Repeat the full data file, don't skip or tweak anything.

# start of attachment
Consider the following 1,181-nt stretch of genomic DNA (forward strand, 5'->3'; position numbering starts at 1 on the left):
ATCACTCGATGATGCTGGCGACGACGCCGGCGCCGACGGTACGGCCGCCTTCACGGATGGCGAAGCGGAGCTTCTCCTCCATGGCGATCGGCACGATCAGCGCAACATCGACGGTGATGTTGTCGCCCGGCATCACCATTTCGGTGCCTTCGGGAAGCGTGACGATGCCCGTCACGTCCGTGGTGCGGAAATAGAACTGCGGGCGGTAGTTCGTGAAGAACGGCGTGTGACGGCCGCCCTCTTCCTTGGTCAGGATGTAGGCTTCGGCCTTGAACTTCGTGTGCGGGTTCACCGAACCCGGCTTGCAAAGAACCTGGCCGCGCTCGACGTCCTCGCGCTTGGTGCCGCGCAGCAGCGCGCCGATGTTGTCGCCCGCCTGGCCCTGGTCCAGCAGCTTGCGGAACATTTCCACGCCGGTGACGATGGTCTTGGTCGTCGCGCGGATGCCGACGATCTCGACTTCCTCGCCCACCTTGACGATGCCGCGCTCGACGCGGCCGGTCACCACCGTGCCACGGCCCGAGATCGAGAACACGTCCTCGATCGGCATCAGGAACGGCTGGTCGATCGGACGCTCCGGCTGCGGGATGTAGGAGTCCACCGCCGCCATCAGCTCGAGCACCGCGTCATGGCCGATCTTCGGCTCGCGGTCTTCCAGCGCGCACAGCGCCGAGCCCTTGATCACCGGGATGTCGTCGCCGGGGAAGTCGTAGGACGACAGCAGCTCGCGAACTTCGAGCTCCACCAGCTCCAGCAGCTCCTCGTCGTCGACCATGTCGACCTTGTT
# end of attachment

Consider the following 1,181-nt stretch of genomic DNA (forward strand, 5'->3'; position numbering starts at 1 on the left):
ATCACTCGATGATGCTGGCGACGACGCCGGCGCCGACGGTACGGCCGCCTTCACGGATGGCGAAGCGGAGCTTCTCCTCCATGGCGATCGGCACGATCAGCGCAACATCGACGGTGATGTTGTCGCCCGGCATCACCATTTCGGTGCCTTCGGGAAGCGTGACGATGCCCGTCACGTCCGTGGTGCGGAAATAGAACTGCGGGCGGTAGTTCGTGAAGAACGGCGTGTGACGGCCGCCCTCTTCCTTGGTCAGGATGTAGGCTTCGGCCTTGAACTTCGTGTGCGGGTTCACCGAACCCGGCTTGCAAAGAACCTGGCCGCGCTCGACGTCCTCGCGCTTGGTGCCGCGCAGCAGCGCGCCGATGTTGTCGCCCGCCTGGCCCTGGTCCAGCAGCTTGCGGAACATTTCCACGCCGGTGACGATGGTCTTGGTCGTCGCGCGGATGCCGACGATCTCGACTTCCTCGCCCACCTTGACGATGCCGCGCTCGACGCGGCCGGTCACCACCGTGCCACGGCCCGAGATCGAGAACACGTCCTCGATCGGCATCAGGAACGGCTGGTCGATCGGACGCTCCGGCTGCGGGATGTAGGAGTCCACCGCCGCCATCAGCTCGAGCACCGCGTCATGGCCGATCTTCGGCTCGCGGTCTTCCAGCGCGCACAGCGCCGAGCCCTTGATCACCGGGATGTCGTCGCCGGGGAAGTCGTAGGACGACAGCAGCTCGCGAACTTCGAGCTCCACCAGCTCCAGCAGCTCCTCGTCGTCGACCATGTCGACCTTGTT